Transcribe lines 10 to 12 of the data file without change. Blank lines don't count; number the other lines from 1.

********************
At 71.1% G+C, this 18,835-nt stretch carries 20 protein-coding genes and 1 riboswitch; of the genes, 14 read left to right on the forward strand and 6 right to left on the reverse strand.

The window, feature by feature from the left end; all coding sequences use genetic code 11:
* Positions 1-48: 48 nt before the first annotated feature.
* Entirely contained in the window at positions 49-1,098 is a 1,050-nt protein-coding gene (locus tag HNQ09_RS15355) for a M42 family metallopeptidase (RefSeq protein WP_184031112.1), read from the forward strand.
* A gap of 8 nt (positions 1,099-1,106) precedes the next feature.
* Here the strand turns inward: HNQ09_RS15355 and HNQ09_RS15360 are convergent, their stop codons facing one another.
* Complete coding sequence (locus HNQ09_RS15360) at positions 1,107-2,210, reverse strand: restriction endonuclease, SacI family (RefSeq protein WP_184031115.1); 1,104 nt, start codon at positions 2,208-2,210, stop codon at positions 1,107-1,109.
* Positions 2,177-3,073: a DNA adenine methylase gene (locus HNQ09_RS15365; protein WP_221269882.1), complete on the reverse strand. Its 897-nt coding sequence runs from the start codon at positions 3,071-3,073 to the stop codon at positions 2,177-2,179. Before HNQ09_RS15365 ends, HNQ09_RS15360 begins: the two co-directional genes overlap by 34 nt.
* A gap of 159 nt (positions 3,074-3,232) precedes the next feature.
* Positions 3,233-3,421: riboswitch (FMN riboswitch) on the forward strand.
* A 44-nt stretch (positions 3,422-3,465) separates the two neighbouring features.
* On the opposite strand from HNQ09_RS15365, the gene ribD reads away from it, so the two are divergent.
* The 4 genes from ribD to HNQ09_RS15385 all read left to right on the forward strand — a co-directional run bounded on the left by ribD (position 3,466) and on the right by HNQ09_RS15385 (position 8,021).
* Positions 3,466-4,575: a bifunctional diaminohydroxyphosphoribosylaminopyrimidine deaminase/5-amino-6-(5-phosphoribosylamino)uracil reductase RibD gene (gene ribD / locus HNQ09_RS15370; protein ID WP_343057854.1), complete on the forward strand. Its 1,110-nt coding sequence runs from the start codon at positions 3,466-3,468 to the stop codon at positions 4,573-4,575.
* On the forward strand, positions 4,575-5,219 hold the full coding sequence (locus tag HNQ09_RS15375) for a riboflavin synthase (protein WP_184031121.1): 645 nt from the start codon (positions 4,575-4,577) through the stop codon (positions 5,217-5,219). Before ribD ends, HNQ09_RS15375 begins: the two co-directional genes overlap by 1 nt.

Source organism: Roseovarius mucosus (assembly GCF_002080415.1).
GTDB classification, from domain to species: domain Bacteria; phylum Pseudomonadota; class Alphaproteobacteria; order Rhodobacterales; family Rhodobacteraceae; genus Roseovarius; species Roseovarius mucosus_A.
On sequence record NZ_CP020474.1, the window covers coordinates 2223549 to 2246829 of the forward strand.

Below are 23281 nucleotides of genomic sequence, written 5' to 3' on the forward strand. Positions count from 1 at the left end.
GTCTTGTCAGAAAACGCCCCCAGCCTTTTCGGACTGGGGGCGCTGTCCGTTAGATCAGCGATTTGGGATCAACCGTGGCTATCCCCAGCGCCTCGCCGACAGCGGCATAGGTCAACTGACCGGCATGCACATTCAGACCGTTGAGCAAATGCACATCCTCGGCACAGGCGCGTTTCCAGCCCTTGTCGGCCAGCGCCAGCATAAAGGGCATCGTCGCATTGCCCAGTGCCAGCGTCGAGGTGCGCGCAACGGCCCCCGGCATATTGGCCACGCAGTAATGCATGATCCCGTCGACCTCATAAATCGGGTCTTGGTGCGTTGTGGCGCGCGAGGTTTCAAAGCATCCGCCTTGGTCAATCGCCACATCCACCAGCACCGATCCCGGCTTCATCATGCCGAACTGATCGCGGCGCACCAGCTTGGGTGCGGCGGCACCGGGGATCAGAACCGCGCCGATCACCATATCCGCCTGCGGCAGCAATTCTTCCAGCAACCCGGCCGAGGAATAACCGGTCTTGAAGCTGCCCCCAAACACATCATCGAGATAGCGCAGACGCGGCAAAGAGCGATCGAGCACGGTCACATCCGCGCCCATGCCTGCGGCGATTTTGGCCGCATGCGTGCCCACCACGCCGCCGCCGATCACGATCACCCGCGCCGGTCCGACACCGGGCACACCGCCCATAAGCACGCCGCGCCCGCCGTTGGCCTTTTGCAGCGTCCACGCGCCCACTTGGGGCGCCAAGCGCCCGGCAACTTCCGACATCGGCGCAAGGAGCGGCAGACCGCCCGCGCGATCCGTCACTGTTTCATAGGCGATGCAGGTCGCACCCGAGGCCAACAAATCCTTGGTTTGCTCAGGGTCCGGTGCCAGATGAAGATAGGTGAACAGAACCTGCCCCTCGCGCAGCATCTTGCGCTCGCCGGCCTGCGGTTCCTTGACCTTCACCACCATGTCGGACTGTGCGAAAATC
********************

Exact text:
* Positions 3,233-3,421: riboswitch (FMN riboswitch) on the forward strand.
* A 44-nt stretch (positions 3,422-3,465) separates the two neighbouring features.
* On the opposite strand from HNQ09_RS15365, the gene ribD reads away from it, so the two are divergent.